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Manipulating sharks at a remote research facility in order to find a cure for Alzheimer’s disease, several members behind the project find themselves the victims of an experiment gone terribly wrong. The sharks escape, the facility floods, and the surviving members are being hunted by sharks with developed brains. The obvious flaws: supremely stupid material, horrendous CGI, and poor direction at times. Somehow, none of this offsets the fun that is to be had with this film. The characters and the actors behind them, though working with clichés and goofy punch lines, are surprisingly good, and the setting is used quite effectively. LL Cool J stands out as the preacher/ cook, and his ridiculous, corny, over-the-top but still very enjoyable performance perfectly embodies the film as a whole.

Ready Player One (2018, Directed by Steven Spielberg) English 6

Starring Tye Sheridan, Olivia Cooke, Ben Mendelsohn, Simon Pegg, Mark Rylance, T.j Miller, Lena Waithe

Set nearly thirty years in the future, Ready Player One imagines a world where virtual video games usurp reality, and a program, known as the OASIS, reigns. The OASIS’ creator, James Halliday, has died and left an Easter egg within one of the games worth trillions of dollars to the first person to find it. Wade Watts (Sheridan) is an ace at gaming and knows more about Halliday than just about anyone, but he’s no closer to find the treasure of sorts than anyone else. Then, he meets another gamer, Art3mis (Cooke), and falls in love with her. Together, they finally see break through in tracking down the Easter egg, but meanwhile the head of one of OASIS’ competitors, Nolan Sorrento (Mendelsohn), will stop at nothing to find the egg, and he’s got money and a small army at his disposal. Treasure hunts are always going to be a compelling narrative, so really the film’s success comes down to the appeal of the characters. The characters in Ready Player One are moderately interesting, and so the film is moderately successful. It’s basically an animated film, which does wonders for the visuals, as Spielberg establishes a nice kinetic energy throughout the flick, and some of the visuals are pure magic. The characters suffer for it though since everything is so superficial. The soundtrack finds a few nice surprises and is used well, I thought. Ultimately, it’s a fine piece of entertainment, but never special.

A Quiet Place (2018, Directed by John Krasinski) English 6

Starring John Krasinski, Emily Blunt, Millicent Simmons, Noah Jupe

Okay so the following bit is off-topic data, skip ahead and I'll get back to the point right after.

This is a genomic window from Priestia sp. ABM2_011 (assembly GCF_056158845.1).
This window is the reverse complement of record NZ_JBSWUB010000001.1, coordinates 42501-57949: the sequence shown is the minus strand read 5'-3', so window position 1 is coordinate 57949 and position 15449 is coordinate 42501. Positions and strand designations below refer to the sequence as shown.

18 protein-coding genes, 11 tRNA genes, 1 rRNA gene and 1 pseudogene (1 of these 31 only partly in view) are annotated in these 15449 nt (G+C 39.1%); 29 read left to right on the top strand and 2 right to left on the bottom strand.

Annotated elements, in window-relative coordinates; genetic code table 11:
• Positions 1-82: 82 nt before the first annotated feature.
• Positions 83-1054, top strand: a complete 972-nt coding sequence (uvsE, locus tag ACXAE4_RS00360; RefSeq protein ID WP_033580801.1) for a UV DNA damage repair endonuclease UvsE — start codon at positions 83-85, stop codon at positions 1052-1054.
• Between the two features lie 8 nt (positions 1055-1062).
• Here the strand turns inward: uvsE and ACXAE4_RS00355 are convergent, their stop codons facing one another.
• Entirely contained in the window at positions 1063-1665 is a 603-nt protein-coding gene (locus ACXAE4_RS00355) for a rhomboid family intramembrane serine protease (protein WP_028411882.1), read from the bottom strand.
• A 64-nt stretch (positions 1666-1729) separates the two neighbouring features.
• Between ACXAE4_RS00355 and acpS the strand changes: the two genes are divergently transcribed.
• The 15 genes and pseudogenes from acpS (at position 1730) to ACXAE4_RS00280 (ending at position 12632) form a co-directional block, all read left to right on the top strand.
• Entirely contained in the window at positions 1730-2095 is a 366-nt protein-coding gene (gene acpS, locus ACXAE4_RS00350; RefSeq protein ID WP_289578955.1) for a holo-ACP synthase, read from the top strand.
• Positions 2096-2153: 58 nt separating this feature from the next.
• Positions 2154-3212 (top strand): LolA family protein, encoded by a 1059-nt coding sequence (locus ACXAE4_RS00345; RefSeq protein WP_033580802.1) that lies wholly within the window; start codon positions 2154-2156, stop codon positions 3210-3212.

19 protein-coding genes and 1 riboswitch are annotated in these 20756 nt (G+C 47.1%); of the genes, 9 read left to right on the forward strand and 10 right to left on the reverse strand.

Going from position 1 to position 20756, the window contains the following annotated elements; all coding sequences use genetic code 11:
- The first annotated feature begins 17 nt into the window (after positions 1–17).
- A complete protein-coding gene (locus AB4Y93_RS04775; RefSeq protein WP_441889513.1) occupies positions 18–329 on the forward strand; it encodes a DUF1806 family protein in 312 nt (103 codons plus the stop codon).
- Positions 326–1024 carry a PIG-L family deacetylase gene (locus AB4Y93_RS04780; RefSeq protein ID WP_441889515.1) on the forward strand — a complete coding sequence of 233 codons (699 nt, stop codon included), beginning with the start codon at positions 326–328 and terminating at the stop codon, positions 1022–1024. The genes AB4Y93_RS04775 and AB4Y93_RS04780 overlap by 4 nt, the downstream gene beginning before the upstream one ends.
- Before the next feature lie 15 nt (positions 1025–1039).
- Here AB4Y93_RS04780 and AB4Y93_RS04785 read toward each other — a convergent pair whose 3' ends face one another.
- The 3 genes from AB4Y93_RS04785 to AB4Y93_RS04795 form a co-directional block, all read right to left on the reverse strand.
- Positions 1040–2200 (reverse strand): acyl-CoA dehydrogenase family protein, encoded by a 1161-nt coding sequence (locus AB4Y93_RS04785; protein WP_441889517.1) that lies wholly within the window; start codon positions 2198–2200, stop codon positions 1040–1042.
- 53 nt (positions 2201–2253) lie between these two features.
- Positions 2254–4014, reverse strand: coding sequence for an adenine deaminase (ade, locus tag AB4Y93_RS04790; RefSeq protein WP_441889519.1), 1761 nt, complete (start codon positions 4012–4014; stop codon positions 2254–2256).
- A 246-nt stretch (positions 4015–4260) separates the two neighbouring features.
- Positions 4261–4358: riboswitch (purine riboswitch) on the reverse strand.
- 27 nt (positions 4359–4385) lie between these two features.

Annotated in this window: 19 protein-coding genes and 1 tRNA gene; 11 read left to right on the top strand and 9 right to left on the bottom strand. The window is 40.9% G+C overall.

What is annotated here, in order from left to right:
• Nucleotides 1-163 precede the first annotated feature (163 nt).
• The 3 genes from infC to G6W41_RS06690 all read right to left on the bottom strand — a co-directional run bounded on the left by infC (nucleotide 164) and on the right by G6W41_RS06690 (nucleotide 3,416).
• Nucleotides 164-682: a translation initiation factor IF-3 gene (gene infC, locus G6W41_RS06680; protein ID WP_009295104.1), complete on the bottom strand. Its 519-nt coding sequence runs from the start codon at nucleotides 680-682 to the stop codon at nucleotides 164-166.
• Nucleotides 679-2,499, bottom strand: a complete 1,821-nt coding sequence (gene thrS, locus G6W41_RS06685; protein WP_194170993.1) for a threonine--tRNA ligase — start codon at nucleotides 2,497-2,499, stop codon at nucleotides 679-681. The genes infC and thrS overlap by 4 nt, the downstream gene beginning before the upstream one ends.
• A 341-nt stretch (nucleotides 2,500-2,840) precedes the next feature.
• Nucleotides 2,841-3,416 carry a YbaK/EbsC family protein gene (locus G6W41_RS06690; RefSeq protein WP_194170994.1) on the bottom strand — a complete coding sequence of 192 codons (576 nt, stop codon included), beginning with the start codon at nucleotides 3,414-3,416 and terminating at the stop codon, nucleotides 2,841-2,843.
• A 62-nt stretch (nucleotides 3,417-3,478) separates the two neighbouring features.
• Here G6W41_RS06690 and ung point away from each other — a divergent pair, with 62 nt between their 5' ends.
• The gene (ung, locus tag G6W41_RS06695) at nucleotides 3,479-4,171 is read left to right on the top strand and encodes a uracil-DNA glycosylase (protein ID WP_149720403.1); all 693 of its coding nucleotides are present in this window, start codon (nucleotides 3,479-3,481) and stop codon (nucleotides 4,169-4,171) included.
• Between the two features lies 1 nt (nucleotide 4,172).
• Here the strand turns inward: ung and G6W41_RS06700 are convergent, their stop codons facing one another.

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Set forward a few years in an agricultural town, the Abbot family led by dad, Lee (Krasinski), mom, Evelyn (Blunt), teenage daughter, Regan (Simmons), and two sons, Marcus and Beau, live in a post-apocalyptic state of sorts, as a swarm of sightless creatures have taken over the planet. These creatures have hypersonic hearing, and attack any and all sound, and so the Abbot family attempt to stick together without the luxury of noise. It’s an ultra tense premise for a film, and the result is a suitably strong monster flick. There’s one especially memorable scene in the middle of the film (if you’ve seen the trailer, you can guess which one I’m referring to), and the family dynamic makes for endearing drama. Hitchcock once explained suspense in terms of waiting for a bomb to go off. You have the explosion, which is one thing, but the anticipation of the explosion is the suspense.This is a solid movie, but where it falls short in my eyes is the explosion part. The suspense is done well, but the moments when the monsters hit pay dirt aren’t as satisfying as they could have been (remember Jaws devouring Robert Shaw?).

A Wrinkle in Time (2018, Directed by Ava Duvernay) English 4

Starring Storm Reid, Reese Witherspoon, Mindy Kaling, Oprah Winfrey, Zach Galifianakis, Gugu Mbatha-Raw, Chris Pine, Levi Miller

Five minutes in to Ava Duvernay’s A Wrinkle in Time, and I knew, I hated this film. The tone was set, and that relentlessly earnest tone was never going to be compelling to me. From that point on, the movie Grinch in me took over (a demon I’m rarely obstructed by), and the scoffer of all sincerity reigned. Over the course of the film’s plodding 2 hour runtime, there were eye-rolls, heavy sighs, magnetized eyelids, and sneers a-plenty, and I accepted that I would have to block out the social importance of the film, the valuable themes it touches on, and the history it made when Ava Duvernay (a black woman) stepped into its directing chair, because as much I applaud those aspects of the film, A Wrinkle in Time is a bad movie.

It begins almost in montage form, a style that gets repeated all too often in the film. We meet Meg Murray (played by Storm Reid) and her closely knit family that includes her Physicist parents, Dr. Kate Murray (Mbatha-Raw) and Dr. Alexander Murray (Pine), and her newly adopted brother, Charles Wallace (played by Deric McCabe). Fast forward a bit, and now the Murray family lives without their father, who disappeared mysteriously and hasn’t been seen for 4 years. Meg thinks about him constantly. She gets bullied at school for being odd, her grades slip dramatically, and she feels disconnected from the world. She finds it difficult to trust anyone. Charles Wallace, a genius, is looked at as an oddball too. He worships Meg, but unlike her, he seems to trust too easily, which is why he lets the bizarre, otherworldly Mrs. Whatsit (Reese Witherspoon) in the house, to both Meg and their mom’s dismay. Soon Meg and Charles Wallace meet the equally bizarre forms of Mrs. Which (Oprah) and Mrs. Who (Kaling), and the trio explain to the siblings about tesseracts (a type of instantaneous travel that their dad was studying when he disappeared). Joined by one of her kind classmates, Calvin (Miller), Meg sees an opportunity to find and rescue her father, and so the adventure begins. In order to save him, she’ll have to travel through space and time, and confront the IT (an evil, formless entity) as well as the insecurities that she harbors inside of her.

Duvernay, who directed the highly successful Selma, amongst other, smaller work, has proven she can direct a high profile film, but she’s taken on a novel that is said to be nearly unfilmable, and lost. Getting great performances from children is a tricky business. Add to that, material that’s operating on a several levels, hoping to be profound, and you’re asking a lot from a young, inexperienced cast. I found the acting awkward and the dialogue stilted. What little jokes are present fall-flat making the proceedings crawl by humorlessly. At several points, the film halts in order to provide us with a song and a collection of pretty images (the effect being that of an inserted music video), and regardless of the fact that some of the songs are very good (one being by Sade for instance), the film loses momentum. Whenever you have a film and a director reaching for big ideas, if they don’t resonate or they don’t land, the result is going to be a film like A Wrinkle in Time that simply feels pretentious.

-Walter Howard-